Consistency is needed
I want to plagiarize today, except that I’ll give credit so I suppose that exonerates me. I’m going to summarize an article in The Economist of Sept. 15. It seems that with the positive business attitude now prevailing, the Department of Trade and Industry-Board of Investments has a great opportunity to go out and sell. But the first thing it must do is gain recognition that the Philippines even exists.
Here’s The Economist discussing Vietnam: “Now, with slower growth, huge business debts and more competition from places such as Cambodia, Indonesia and Myanmar, the problems loom large.”
Why isn’t the Philippines even mentioned? Is Burma (Myanmar) really that attractive, or Cambodia? Aung San Suu Kyi is out, but surely there’s a very long way to go before you’d feel secure investing there. I find this a lot. It’s not that the Philippines is relegated to an also-ran position; it’s that it’s not mentioned at all when investment comparisons are made. I’ve never figured out why. The realities here are as good as elsewhere—and improving, if a true comparison is made.
The Economist also had this to say on Vietnam: “The whole episode (a bank scandal) reminded investors that after years of sloppy management and exuberant lending, Vietnam’s banks are in dire shape; and that corruption and waste pervade the economy. This was never a secret, but during the boom years in the middle of the past decade, when the economy was growing by 8 percent a year and foreign investment was pouring in, nobody much cared.” Philippine banks are in excellent shape, with a nonperforming loans ratio of a little over 2 percent, an annual average profit and asset growth (2008 to 2011) of 18 percent and 9 percent, respectively, and more money than they can lend out (mind you, they can be a bit more adventurous here and lend to more small entrepreneurs).
“…[C]onfidence in the Vietnamese economy, especially among Western investors, is tumbling. Foreign direct investment into Vietnam, at $8 billion for the first seven months of the year, is a third lower than a year earlier.”
Confidence is tumbling? That $8 billion is juxtaposed against a mere $1 billion here. That’s a “tumble” we’d welcome.
The Economist continues: “The privileged place of the state enterprises—accounting for two-fifths of the country’s output—is chiefly responsible for all the graft, misallocation of resources and mad spending that drags Vietnam down. Foreign executives say it is a nightmare doing business there.”
“As in China, the Communists cling to the state enterprises as a means of keeping political control over the economy. Yet it means that politically connected but incompetent managers have been allowed to build up sprawling empires.”
Now, is that a better place to do business in than here? Why do so many think so when, as the numbers show, $42 billion went into Vietnam in the past decade, and $16 billion here? There’s a huge disconnect between perception and reality. Certainly, the Philippines is no idyll when wanting to start or do business, but others are little better. We’ve just read about Vietnam, but what about Thailand or Indonesia? (I’ll concede Singapore, Hong Kong, even Malaysia.)
My perception (and anecdotal evidence) is that the subsidiaries of multinationals here do as well as, or better than, subs of the same companies elsewhere. I’d like to research it but no one seems interested in funding that research.
Yet new business doesn’t come. There are a number of reasons, and I and many others have highlighted these interminably. Let me focus on just one in this column: consistency. You don’t invest for six years, you invest for 50 or 100 or even more (Nestlé has been here for 101 years, Coke 100). But Philippine administrations seem to think they must change the rules of the game to prove they are different.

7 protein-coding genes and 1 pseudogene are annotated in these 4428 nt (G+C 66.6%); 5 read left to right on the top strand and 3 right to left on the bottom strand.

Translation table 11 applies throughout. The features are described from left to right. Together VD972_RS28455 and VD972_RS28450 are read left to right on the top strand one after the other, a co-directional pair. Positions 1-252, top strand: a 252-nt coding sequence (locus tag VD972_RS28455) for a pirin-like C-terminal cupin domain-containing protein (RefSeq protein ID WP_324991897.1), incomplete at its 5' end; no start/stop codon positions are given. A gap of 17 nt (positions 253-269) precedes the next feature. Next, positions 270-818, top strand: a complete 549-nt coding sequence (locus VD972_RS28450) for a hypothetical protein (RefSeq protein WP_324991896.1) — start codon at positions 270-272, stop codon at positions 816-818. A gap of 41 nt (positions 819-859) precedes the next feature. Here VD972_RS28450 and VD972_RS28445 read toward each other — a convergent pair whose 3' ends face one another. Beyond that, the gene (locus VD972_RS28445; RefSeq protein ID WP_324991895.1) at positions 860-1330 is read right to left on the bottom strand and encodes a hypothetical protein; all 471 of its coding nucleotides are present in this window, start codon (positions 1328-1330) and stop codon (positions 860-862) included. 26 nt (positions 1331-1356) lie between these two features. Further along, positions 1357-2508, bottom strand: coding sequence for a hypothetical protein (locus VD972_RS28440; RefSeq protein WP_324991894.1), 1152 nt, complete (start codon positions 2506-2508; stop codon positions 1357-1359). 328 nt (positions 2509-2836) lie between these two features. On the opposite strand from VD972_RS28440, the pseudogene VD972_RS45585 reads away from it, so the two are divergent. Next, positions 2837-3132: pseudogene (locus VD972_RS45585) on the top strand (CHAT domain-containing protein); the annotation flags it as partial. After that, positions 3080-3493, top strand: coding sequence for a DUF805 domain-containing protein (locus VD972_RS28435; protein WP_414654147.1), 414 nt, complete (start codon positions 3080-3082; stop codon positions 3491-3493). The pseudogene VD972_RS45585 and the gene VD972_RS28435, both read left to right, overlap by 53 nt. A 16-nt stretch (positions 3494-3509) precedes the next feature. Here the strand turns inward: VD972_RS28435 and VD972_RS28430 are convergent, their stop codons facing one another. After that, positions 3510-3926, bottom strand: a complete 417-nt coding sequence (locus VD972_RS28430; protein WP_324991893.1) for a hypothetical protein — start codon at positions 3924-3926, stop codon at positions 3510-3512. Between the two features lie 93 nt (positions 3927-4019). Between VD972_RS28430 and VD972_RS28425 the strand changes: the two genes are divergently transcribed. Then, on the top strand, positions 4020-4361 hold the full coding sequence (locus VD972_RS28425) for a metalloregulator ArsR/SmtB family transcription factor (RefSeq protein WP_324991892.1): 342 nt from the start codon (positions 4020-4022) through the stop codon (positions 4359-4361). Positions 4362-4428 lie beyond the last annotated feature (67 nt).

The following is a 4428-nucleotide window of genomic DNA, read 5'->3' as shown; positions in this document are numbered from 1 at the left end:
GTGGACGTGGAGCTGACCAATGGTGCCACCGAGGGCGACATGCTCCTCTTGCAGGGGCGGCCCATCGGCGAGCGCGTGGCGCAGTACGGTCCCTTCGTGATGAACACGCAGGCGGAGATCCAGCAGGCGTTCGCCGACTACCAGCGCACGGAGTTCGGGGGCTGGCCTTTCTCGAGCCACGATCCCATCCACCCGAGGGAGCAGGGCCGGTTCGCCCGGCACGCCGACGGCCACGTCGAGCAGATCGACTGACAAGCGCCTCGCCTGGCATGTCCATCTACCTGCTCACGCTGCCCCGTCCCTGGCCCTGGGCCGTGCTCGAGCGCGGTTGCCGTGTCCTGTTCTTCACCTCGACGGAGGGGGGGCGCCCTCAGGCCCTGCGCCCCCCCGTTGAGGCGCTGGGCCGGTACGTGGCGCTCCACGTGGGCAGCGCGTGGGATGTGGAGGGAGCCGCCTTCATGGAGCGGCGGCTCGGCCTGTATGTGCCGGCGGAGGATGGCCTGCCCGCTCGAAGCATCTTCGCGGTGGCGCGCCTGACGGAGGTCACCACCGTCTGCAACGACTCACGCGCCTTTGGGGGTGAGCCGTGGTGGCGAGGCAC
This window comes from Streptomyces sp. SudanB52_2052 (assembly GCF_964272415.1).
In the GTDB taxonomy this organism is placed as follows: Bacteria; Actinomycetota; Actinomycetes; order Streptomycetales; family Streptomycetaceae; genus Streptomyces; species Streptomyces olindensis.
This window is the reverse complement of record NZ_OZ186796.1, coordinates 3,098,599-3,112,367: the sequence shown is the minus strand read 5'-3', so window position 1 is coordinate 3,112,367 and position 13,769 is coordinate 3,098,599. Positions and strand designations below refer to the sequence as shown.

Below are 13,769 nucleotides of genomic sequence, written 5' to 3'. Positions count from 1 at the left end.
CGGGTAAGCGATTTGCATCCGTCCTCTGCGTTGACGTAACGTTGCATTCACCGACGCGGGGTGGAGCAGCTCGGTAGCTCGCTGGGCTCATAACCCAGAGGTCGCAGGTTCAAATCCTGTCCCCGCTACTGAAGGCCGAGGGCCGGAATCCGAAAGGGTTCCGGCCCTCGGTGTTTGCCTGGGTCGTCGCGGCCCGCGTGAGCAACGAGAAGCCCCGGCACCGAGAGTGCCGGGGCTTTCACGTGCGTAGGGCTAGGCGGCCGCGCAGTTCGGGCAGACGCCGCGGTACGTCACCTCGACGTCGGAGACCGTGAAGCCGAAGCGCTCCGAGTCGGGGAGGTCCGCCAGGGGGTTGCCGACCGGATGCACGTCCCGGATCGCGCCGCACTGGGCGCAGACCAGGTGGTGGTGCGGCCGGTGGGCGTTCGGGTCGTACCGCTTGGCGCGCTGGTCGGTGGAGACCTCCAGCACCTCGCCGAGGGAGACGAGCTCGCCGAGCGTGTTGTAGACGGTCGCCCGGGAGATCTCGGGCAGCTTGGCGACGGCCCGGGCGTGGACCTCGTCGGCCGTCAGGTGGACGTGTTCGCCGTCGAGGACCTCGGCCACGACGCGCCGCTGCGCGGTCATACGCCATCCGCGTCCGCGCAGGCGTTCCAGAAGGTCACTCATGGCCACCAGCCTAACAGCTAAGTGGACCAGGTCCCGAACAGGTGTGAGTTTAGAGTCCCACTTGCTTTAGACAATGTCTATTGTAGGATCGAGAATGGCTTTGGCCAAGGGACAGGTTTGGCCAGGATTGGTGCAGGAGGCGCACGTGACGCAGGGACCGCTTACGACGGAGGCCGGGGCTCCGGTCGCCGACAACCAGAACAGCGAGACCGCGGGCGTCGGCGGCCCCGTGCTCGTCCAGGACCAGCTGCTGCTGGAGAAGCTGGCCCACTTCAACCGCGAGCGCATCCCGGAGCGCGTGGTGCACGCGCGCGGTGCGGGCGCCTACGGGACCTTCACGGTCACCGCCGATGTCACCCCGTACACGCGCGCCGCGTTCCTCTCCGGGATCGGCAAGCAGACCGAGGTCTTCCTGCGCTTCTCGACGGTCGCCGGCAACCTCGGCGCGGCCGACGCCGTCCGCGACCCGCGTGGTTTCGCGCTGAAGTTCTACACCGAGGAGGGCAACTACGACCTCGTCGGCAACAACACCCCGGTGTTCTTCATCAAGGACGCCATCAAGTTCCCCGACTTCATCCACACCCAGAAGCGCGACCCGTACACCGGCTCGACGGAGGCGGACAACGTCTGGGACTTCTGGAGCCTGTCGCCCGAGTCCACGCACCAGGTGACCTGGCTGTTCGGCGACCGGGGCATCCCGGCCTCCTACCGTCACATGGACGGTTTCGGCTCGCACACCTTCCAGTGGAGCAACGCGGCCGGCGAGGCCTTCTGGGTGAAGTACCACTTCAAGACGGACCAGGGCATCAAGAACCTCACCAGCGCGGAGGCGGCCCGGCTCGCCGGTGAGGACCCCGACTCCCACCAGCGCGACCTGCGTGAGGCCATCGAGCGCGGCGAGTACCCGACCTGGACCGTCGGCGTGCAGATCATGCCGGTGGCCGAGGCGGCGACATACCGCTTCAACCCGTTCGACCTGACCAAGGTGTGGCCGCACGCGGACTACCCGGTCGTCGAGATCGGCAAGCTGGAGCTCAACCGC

What’s happening in mining today is a perfect example of that. The rules were there. They were reasonable, understood, and accepted. Now they’ve been capriciously (that’s the correct word) changed. Even companies with existing operations have been affected as the furor over contract renewals surfaced with the release of EO 79’s implementing rules and regulations.
Contract sanctity is inviolate. It is a party’s word of honor to uphold an agreement; it cannot be unilaterally changed or, worse, cancelled. Corruption is the only valid reason to question a contract. Yet Philippine administrations, including this one, have shown themselves willing to change contracts for “the good of the nation.” And maybe such changes would be, but YOU CAN’T DO THEM. You have a contractual obligation to honor.
And don’t pretend it will be by mutual agreement. There’s nothing “mutual” about a government negotiating, just ask the independent power producers during GMA’s reign.
Even if the administration backtracks on the conditions of EO 79—and it certainly should, not just on the 25-year lease renewal, but on much else—the damage has been done: The Philippine government’s word can’t be trusted. Just ask Thales-Sumitomo, whose contract, signed by the government, has been in abeyance for over a year. Or BDC, who is suing the government for the cancellation of its contract to dredge Laguna de Bay. Maybe it wasn’t the best solution, but it was a signed contract. If there were valid reasons to cancel—and they’d have to be very strong—then full and immediate recompense must be made. There was no such thing.
It’s not just contracts, it’s all aspects of business. If you register to do business here, you are in effect entering into a contract with the government. You promise to operate ethically and honestly, to pay your taxes, to look after your employees, and service your customers. The government in return promises to provide you a fair, decent environment within which to operate, where the rules are known and consistent.
Otherwise, you go to Vietnam.
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